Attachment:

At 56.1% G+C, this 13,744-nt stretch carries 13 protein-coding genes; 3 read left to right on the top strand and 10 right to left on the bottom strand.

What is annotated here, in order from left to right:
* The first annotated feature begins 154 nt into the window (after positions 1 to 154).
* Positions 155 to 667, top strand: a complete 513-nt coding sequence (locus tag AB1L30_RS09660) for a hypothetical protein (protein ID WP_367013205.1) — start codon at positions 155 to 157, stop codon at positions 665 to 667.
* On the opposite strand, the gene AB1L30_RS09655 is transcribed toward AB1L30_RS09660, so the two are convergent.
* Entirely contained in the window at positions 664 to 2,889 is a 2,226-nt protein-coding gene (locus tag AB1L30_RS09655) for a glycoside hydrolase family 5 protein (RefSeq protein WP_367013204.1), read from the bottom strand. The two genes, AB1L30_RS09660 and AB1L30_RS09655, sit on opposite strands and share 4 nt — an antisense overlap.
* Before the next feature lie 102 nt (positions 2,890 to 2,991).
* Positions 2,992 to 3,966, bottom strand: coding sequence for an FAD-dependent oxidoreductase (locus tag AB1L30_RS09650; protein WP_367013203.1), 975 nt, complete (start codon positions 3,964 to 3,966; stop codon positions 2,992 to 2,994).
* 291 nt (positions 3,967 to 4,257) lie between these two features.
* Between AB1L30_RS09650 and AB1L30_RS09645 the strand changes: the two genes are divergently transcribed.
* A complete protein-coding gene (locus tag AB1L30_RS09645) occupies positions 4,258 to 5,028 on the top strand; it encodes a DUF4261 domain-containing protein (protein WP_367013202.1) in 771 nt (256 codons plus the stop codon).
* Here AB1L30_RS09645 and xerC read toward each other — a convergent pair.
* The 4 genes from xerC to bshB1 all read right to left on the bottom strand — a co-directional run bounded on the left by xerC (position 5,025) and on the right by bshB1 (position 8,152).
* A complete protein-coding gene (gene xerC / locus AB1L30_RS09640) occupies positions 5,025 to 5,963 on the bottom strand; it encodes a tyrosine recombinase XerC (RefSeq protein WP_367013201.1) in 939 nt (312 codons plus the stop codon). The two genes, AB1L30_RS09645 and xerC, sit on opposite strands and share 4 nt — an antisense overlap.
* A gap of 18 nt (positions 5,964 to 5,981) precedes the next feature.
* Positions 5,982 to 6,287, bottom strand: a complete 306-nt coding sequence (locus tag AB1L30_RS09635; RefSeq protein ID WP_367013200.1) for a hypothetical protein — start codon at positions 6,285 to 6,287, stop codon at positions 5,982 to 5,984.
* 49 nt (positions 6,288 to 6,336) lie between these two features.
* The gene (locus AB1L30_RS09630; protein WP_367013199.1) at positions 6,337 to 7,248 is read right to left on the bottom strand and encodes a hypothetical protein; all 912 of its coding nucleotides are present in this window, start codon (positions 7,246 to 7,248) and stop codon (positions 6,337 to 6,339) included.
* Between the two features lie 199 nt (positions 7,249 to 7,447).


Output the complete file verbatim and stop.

At 56.1% G+C, this 13,744-nt stretch carries 13 protein-coding genes; 3 read left to right on the top strand and 10 right to left on the bottom strand.

What is annotated here, in order from left to right:
* The first annotated feature begins 154 nt into the window (after positions 1 to 154).
* Positions 155 to 667, top strand: a complete 513-nt coding sequence (locus tag AB1L30_RS09660) for a hypothetical protein (protein ID WP_367013205.1) — start codon at positions 155 to 157, stop codon at positions 665 to 667.
* On the opposite strand, the gene AB1L30_RS09655 is transcribed toward AB1L30_RS09660, so the two are convergent.
* Entirely contained in the window at positions 664 to 2,889 is a 2,226-nt protein-coding gene (locus tag AB1L30_RS09655) for a glycoside hydrolase family 5 protein (RefSeq protein WP_367013204.1), read from the bottom strand. The two genes, AB1L30_RS09660 and AB1L30_RS09655, sit on opposite strands and share 4 nt — an antisense overlap.
* Before the next feature lie 102 nt (positions 2,890 to 2,991).
* Positions 2,992 to 3,966, bottom strand: coding sequence for an FAD-dependent oxidoreductase (locus tag AB1L30_RS09650; protein WP_367013203.1), 975 nt, complete (start codon positions 3,964 to 3,966; stop codon positions 2,992 to 2,994).
* 291 nt (positions 3,967 to 4,257) lie between these two features.
* Between AB1L30_RS09650 and AB1L30_RS09645 the strand changes: the two genes are divergently transcribed.
* A complete protein-coding gene (locus tag AB1L30_RS09645) occupies positions 4,258 to 5,028 on the top strand; it encodes a DUF4261 domain-containing protein (protein WP_367013202.1) in 771 nt (256 codons plus the stop codon).
* Here AB1L30_RS09645 and xerC read toward each other — a convergent pair.
* The 4 genes from xerC to bshB1 all read right to left on the bottom strand — a co-directional run bounded on the left by xerC (position 5,025) and on the right by bshB1 (position 8,152).
* A complete protein-coding gene (gene xerC / locus AB1L30_RS09640) occupies positions 5,025 to 5,963 on the bottom strand; it encodes a tyrosine recombinase XerC (RefSeq protein WP_367013201.1) in 939 nt (312 codons plus the stop codon). The two genes, AB1L30_RS09645 and xerC, sit on opposite strands and share 4 nt — an antisense overlap.
* A gap of 18 nt (positions 5,964 to 5,981) precedes the next feature.
* Positions 5,982 to 6,287, bottom strand: a complete 306-nt coding sequence (locus tag AB1L30_RS09635; RefSeq protein ID WP_367013200.1) for a hypothetical protein — start codon at positions 6,285 to 6,287, stop codon at positions 5,982 to 5,984.
* 49 nt (positions 6,288 to 6,336) lie between these two features.
* The gene (locus AB1L30_RS09630; protein WP_367013199.1) at positions 6,337 to 7,248 is read right to left on the bottom strand and encodes a hypothetical protein; all 912 of its coding nucleotides are present in this window, start codon (positions 7,246 to 7,248) and stop codon (positions 6,337 to 6,339) included.
* Between the two features lie 199 nt (positions 7,249 to 7,447).